The primary pay off of machinic enslavement is security, or, at the very minimum, for those without security, is the possibility of freedom from (in)secure machinic enslavement. The security here is not just socio-economic, but ontological. The possibility of freedom is expressed in the lottery and urban myths of ‘making it’. On one hand is a kamikaze capitalism (ie at the very minimum, “at least my death will be meaningful”) and on the other is a casino capitalism (ie it is possible, it might happen).

I have been reading D&G’s Kafka recently and it has given me new ways to think about the machinic assemblage of enunciation. I think the best way to think about this is as a legislation or jurisprudence machine. Abstract machines, produced by the cultural industry and the media, are installed across a given field of intensities, such as that which constitutes an ‘underground’ subcultural practice. Difference itself is distributed across this field, condensing intensities together. Until the final act is a repetition of the condensations of difference to produce the differences that matter. By ‘matter’ I mean there is an affective bond between human participants in the assemblage and the symbolic-ideological meanings (which straddle difference) that circulate across the condensed intensive field.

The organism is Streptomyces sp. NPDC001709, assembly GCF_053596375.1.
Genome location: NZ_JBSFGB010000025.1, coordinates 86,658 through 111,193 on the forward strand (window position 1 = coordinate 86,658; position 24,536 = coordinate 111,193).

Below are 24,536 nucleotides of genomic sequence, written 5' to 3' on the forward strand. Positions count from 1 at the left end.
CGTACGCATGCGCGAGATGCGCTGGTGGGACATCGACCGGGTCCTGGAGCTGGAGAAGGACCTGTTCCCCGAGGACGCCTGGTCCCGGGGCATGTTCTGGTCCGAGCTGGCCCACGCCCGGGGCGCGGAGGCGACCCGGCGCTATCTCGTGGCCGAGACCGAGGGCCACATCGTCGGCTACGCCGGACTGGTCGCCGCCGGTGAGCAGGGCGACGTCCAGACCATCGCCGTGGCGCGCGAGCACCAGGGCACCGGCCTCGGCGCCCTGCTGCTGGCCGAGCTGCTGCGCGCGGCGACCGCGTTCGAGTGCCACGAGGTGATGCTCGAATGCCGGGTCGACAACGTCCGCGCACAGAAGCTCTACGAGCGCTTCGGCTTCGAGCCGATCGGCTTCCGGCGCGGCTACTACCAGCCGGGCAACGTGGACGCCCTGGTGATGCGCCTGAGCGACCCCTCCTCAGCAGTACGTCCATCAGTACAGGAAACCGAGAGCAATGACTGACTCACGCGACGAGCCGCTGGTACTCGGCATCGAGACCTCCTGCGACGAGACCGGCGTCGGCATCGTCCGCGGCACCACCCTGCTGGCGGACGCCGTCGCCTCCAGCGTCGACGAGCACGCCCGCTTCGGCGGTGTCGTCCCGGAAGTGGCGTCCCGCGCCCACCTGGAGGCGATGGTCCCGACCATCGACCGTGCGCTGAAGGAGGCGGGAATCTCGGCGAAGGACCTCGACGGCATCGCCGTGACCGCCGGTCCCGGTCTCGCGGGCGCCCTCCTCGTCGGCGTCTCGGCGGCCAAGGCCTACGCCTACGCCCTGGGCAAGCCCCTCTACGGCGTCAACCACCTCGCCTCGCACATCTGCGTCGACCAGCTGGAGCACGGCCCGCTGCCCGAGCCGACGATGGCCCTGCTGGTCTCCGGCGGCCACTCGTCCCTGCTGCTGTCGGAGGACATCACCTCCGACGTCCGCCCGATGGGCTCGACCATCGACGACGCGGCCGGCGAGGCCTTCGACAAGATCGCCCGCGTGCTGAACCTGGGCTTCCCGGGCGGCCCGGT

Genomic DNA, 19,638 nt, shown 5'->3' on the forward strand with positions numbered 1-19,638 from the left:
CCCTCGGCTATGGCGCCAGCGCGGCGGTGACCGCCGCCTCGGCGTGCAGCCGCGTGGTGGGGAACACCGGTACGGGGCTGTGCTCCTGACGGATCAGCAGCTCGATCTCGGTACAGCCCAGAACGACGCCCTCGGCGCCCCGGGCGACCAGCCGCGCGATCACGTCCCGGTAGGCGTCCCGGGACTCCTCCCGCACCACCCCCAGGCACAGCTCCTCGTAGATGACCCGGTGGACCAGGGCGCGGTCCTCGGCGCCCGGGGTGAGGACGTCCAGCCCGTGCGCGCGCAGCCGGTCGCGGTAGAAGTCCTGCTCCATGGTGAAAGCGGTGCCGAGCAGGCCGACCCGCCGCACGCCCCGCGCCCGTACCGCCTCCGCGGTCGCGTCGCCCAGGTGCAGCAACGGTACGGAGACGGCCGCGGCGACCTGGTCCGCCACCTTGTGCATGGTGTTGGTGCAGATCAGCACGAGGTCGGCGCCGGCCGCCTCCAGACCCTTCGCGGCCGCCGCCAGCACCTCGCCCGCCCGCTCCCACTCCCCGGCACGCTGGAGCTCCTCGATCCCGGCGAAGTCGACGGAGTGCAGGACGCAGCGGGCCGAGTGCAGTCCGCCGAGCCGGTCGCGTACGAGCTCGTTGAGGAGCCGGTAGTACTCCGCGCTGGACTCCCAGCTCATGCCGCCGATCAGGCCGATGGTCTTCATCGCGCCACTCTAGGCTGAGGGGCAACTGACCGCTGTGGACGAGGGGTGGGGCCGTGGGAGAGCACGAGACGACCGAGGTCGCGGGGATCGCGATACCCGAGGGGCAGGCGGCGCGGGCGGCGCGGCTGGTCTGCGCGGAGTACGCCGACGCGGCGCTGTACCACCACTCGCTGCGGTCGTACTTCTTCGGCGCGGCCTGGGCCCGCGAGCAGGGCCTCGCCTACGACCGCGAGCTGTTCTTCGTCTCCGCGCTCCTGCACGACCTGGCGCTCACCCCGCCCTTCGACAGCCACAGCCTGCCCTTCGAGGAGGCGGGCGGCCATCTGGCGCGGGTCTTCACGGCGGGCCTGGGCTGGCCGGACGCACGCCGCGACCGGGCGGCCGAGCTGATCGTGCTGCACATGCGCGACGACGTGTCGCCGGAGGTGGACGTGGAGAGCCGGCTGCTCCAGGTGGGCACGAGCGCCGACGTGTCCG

Sometimes the acts of condensation are a result of necessity and sometimes it is to cultivate a given affective bond for the purposes of producing a sustainable market (or sustainable political bloc). The classic example in my research on contemporary modified-car culture in Australia is the Holden (GM) versus Ford rivalry. There is no ‘real’ difference between them, yet, for some, it is a difference that matters. This difference did not spring from every ewnthusiast’s head fully formed and ready for circulation in circuits meaning. The rivalry was produced through the exclusion of other brands of car (eg Chrysler, and then ‘import’ European and Asian manufacturers) in the cultural industries. The chief example of which in cultures of automobility is actually found in motorsport.

Anyway, sometimes this process of condensation is quite violent. Hence the recent furore over the cartoons depicting certain religious figures in certain ways. An abstract machine was erected over a given field of intensities by the cultural industries. Differences were produced through the condensation of intensities until what was left are the (explosive) differences that matter. Clearly, the intensive field here is not determined only by Islam or by the ‘West’ alone, but actually combines the two as being organised and distributed by these singular differences that matter. The differences matter in different ways in each ‘camp’ but it is the difference in itself around which the two camps are organised. The affective bond between the two camps is therefore being equally tended and cultivated by the fuckwit extremes on both sides (and they are total fuckwits). So that the cartoons do not produce the furore as much as the furore sustains the mattering maps in both camps and the consistency of the religous-political assemblages which govern them. However, unlike cultures of enthusiasm, where joy springs from interest, what we have is a singular interest from which manifests cultures of rage. Yep, kamikaze capitalism… I hope it means something to someone, because to me it hardly matters.